Land degradation leads to poverty and food insecurity for millions of people, biodiversity loss and carbon emissions.
Around 12% (2 billion hectares) of the earth's terrestrial surface is degraded. Degraded lands cost 10% of global GDP per annum yet the potential societal benefits of restoring degraded land is in the order of US$84 billion per annum. Restoration of degraded tropical forest landscapes offer some of the greatest returns on investment in terms of providing ecosystem services such as clean water, providing food, fodder and construction materials, and storing carbon to mitigate climate change.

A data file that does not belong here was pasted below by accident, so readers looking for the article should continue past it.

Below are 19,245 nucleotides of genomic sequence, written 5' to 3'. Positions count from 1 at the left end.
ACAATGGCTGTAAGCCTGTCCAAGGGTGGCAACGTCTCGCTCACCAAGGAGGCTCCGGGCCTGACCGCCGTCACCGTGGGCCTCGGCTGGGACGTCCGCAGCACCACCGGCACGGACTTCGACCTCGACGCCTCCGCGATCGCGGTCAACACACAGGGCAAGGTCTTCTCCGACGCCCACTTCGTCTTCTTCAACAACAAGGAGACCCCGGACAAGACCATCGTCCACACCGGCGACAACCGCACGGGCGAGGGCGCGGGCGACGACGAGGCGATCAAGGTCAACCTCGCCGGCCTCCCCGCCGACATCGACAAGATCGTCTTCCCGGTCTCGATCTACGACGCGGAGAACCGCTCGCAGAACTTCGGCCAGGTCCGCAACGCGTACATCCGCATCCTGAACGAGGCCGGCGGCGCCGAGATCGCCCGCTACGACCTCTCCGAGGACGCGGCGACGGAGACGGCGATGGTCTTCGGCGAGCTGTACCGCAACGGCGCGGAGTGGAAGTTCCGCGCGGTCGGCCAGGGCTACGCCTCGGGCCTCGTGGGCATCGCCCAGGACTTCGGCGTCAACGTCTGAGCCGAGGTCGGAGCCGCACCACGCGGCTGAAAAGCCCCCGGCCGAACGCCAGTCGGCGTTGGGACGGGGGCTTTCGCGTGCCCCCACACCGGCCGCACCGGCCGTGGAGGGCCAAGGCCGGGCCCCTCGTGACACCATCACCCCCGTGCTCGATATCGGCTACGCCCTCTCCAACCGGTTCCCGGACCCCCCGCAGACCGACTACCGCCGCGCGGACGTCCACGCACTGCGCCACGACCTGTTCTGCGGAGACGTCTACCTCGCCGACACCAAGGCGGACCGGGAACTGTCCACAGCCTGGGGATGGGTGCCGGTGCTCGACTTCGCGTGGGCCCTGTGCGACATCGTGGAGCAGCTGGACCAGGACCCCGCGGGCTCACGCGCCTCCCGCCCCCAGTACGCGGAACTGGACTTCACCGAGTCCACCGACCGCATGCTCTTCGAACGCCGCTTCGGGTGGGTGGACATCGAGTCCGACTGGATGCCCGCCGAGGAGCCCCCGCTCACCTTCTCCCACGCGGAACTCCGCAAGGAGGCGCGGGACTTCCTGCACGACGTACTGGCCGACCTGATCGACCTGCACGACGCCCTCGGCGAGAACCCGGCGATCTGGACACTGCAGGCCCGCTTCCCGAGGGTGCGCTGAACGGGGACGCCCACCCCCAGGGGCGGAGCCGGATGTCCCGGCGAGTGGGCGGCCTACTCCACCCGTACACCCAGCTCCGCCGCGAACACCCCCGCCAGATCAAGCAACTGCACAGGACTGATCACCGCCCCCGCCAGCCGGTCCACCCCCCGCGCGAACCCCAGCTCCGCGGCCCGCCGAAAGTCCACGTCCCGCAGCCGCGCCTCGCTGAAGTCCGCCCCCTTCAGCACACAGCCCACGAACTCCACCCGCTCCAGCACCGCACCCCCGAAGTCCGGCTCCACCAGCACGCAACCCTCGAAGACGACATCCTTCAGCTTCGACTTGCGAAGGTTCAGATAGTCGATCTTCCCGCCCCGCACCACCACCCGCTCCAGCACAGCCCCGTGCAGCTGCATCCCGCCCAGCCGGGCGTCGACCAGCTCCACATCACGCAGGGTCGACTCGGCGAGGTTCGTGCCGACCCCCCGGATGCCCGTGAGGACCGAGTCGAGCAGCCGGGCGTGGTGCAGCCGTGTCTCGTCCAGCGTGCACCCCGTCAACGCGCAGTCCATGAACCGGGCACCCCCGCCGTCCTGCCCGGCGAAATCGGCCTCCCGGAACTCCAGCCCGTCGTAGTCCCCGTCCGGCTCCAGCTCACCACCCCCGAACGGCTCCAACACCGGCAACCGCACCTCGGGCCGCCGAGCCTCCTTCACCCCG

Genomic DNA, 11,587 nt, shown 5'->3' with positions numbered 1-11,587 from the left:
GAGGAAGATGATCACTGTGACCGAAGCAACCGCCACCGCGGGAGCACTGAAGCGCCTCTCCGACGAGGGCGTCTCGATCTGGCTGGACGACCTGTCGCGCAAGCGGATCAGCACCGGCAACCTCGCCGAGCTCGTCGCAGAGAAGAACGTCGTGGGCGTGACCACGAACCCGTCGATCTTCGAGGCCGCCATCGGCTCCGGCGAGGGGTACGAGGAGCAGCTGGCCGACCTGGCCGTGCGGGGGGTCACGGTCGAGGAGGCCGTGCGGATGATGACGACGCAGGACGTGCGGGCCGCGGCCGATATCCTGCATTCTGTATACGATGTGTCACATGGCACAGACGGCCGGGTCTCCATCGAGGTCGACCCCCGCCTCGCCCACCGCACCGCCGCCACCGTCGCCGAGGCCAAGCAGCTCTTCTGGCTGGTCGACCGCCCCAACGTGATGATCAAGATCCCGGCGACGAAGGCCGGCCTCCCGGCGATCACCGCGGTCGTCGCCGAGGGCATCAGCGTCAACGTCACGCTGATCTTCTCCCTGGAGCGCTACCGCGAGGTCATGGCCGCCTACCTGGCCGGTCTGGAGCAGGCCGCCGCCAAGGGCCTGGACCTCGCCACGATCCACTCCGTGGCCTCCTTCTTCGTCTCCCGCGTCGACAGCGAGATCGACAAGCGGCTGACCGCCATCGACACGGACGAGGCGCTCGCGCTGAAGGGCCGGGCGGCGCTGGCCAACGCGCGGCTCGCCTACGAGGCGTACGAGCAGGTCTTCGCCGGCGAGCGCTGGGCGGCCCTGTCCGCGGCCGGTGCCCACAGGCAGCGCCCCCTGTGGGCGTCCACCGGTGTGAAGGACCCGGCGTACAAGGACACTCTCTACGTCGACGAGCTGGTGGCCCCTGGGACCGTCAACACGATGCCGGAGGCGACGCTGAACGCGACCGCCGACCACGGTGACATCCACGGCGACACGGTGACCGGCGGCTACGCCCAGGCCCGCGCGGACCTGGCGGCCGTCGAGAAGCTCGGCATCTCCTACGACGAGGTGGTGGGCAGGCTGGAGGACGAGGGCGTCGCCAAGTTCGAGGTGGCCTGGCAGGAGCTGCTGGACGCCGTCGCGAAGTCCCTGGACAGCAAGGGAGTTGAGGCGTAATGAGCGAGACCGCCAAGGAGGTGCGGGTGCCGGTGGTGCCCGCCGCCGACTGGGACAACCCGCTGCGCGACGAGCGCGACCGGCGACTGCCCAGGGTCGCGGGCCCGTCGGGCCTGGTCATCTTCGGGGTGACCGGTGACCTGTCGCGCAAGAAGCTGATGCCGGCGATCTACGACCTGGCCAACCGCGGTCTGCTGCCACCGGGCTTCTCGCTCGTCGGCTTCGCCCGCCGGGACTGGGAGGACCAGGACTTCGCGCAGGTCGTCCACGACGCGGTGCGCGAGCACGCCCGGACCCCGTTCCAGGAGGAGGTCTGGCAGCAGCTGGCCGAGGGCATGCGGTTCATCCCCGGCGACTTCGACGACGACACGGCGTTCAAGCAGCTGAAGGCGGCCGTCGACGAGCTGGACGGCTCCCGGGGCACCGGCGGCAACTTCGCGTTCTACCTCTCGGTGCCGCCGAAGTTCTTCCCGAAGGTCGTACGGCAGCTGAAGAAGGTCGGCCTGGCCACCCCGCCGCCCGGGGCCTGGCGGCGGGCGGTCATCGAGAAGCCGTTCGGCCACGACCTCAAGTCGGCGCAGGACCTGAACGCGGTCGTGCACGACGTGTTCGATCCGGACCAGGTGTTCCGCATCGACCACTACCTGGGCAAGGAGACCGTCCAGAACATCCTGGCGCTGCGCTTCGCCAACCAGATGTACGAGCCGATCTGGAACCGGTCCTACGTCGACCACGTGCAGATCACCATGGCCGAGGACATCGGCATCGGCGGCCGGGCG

Using the right mix of native trees in forest restoration efforts is essential to meeting sustainable development goals including reducing poverty and food insecurity, and supporting biodiversity. However, obtaining seed from the appropriate sources of the right mixtures of tree species to achieve restoration objectives presents an enormous challenge. Seeds of most native tree species are currently not available in nurseries or national tree seed centres, at least not in the necessary quantities. In fact, poor consideration of diversity and quality is a major constraint to forest restoration efforts.
To ensure resilience of restored ecosystems, planting material must be adapted to the restoration site and contain sufficient genetic diversity to adapt to future conditions.